American pastor 'gave 50,000 Ugandans a "miracle cure" for malaria and HIV that was actually industrial strength BLEACH'
- Robert Baldwin, 52, used his Global Healing ministry to distribute 'healing water'
- But his 'cure' had been labelled by the FDA a noxious substance used as bleach
- Baldwin denied the newspaper claims and said: 'All I wanted to do is help people'
- Sam Little, 25, a British former clairvoyant donated $10,000 to the mission
A pastor from New Jersey has been accused of giving up to 50,000 Ugandans a 'miracle cure' for malaria and HIV/Aids made from industrial strength bleach.
Pastor Robert Baldwin, 52, along with Sam Little - a former clairvoyant from England who is part-funding the project - are touting MMS (Miracle Mineral Solution) to poor Ugandans.
People and infants are being treated with chlorine dioxide - a noxious substance the FDA warns can cause nausea, vomiting, diarrhea, and symptoms of severe dehydration.
Baldwin is reportedly shipping MMS in bulk to the African country where he has trained some 1,200 clerics to treat the faithful after Sunday sermons.
A 'Malaria Field Study' uploaded by Sam Little - Robert Baldwin's British backer - is said to show MMS being administered in Uganda
Sam Little is pictured here at the village hospital in Kyenjojo district, western Uganda
A woman holding a baby is seen in the footage said to be giving the 'miracle cure' to a baby
Furthermore, he is offering smartphones to those who are 'committed' to the project, The Guardian reports.
His ministry, Global Healing, described its belief in 'using the power of Almighty God … to greatly reduce the loss of life,' on its now deleted website.
According to Fiona O'Leary, a campaigner who spoke to The Guardian, she had a conversation with Baldwin in which he told her he distributed MMS through the church to 'stay under the radar.'
The Guardian reported Baldwin told O'Leary: 'When you draw attention to MMS you run the risk of getting in trouble with the government or drug companies. You have to do it low key. That’s why I set it up through the church.'
He reportedly told her he did not even refer to it as MMS because online algorithms could detect it and instead called it 'healing water.'
He said that babies were given a half dose and that it caused no harm, just diarrhea.
The pastor - who trained as a nurse - is said to have little medical expertise.
But he strongly denied the claims made in The Guardian, telling NJ.com he had to shut down his social media accounts and website because 'people are calling me Satan.'
'All I wanted to do is help people using natural healing therapies,' Baldwin said.
The video features footage of testing being carried out to check for malaria after MMS has been administered
Little is said to be shown preparing a solution at the small Ugandan hospital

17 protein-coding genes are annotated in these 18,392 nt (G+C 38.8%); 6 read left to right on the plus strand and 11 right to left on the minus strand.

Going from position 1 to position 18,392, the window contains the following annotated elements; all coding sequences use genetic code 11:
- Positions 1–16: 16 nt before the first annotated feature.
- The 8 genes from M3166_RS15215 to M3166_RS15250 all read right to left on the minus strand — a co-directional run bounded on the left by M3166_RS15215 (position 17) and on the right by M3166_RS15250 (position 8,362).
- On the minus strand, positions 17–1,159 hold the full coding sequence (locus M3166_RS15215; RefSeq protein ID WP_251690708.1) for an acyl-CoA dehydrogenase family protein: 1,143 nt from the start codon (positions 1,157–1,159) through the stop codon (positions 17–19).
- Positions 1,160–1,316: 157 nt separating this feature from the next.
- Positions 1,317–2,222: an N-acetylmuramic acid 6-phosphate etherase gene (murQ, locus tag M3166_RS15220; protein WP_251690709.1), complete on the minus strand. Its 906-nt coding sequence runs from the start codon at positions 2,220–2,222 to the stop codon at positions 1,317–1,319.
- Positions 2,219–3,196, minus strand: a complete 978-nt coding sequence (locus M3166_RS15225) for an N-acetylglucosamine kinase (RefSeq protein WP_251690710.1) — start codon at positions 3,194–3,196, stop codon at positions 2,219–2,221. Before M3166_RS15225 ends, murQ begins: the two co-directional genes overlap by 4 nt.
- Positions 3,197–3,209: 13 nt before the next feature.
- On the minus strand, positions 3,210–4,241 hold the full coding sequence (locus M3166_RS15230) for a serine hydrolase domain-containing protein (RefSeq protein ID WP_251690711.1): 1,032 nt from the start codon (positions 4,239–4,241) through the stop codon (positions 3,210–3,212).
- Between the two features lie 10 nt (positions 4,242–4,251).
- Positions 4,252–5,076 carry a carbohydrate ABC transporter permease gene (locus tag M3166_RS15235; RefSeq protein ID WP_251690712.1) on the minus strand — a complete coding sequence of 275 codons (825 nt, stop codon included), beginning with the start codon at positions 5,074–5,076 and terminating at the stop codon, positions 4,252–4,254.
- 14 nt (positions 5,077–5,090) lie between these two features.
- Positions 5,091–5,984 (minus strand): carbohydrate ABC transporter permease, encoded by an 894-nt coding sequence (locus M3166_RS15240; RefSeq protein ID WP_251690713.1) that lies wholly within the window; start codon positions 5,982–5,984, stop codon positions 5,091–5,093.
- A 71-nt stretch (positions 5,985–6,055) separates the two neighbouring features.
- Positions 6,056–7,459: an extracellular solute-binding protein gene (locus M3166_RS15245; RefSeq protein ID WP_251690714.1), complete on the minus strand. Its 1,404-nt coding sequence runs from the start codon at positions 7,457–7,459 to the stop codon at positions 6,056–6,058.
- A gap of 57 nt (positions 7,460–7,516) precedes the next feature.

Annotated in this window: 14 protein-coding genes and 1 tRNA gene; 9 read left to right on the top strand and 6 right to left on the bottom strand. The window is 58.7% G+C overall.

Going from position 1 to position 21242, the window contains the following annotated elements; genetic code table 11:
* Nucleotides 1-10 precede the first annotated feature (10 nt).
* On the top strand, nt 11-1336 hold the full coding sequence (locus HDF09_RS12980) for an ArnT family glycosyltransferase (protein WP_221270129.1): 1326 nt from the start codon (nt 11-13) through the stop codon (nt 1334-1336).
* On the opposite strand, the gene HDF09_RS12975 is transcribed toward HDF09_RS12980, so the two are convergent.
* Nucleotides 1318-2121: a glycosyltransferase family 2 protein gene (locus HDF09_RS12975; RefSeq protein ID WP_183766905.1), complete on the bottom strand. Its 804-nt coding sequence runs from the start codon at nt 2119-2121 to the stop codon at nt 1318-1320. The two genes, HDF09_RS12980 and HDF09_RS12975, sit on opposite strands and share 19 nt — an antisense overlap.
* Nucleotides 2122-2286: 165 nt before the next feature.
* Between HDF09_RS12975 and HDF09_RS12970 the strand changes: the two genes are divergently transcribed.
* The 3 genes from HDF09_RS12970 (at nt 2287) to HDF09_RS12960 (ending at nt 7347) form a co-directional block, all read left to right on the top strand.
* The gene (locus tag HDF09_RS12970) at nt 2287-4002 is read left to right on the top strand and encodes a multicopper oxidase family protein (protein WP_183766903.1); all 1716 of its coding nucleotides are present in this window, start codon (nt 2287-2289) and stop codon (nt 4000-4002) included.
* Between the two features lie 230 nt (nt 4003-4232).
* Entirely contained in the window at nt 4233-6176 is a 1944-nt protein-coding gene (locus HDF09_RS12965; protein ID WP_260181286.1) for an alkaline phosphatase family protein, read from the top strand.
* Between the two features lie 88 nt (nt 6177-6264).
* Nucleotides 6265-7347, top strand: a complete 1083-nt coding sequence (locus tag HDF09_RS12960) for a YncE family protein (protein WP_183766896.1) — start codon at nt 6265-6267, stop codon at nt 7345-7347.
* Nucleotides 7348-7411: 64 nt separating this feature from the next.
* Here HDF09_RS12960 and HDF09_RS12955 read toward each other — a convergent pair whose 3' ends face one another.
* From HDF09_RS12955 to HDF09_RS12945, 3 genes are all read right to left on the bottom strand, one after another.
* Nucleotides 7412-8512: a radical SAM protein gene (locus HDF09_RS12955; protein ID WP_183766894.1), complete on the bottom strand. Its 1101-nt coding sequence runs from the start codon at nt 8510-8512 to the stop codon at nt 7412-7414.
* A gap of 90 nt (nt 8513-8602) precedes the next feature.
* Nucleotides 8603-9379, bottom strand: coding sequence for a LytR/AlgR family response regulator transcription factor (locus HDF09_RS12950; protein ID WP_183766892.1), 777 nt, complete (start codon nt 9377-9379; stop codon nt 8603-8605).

In addition he denied administering the phony medicine, telling the paper: 'I just educate. I don’t treat anybody.'
His 25-year-old English backer, Little, told The Guardian he had donated $10,000 to Baldwin's ministry and had also spent $30,000 building a home for Ugandan children.
'Somebody in my family was cured of cancer with MMS,' the paper quote Little as saying. 'I started researching online and saw more and more videos of people being cured. That’s when I decided to test it myself on malaria and traveled to Africa.'
In a video posted on YouTube, which has been deleted, Little is said to have documented a trial of MMS at a small hospital in Kyenjojo district, western Uganda.
He is said to be seen in the film telling medical staff about MMS and watching them administer it to small children, including a baby of around 14 months.
Little, who has no medical background, cites a 2018 study by the University of Dusseldorf in Germany which tested chlorine dioxide on 500 malaria patients in Cameroon.
The Guardian contacted the university which stated the study had been reviewed and was found to be 'scientifically worthless, contradictory and in part ethically problematic.'
The small village hospital in Uganda where Little reported a successful trip in delivering the purported medicine
The video begins with a title screen which says: Malaria Field Study Cured in Two Hours'
The FDA have said: 'The U.S. Food and Drug Administration is warning consumers not to take Miracle Mineral Solution, an oral liquid also known as "Miracle Mineral Supplement" or "MMS." The product, when used as directed, produces an industrial bleach that can cause serious harm to health.
'The FDA has received several reports of health injuries from consumers using this product, including severe nausea, vomiting, and life-threatening low blood pressure from dehydration.
'Consumers who have MMS should stop using it immediately and throw it away.
'MMS is distributed on Internet sites and online auctions by multiple independent distributors. Although the products share the MMS name, the look of the labeling may vary.'
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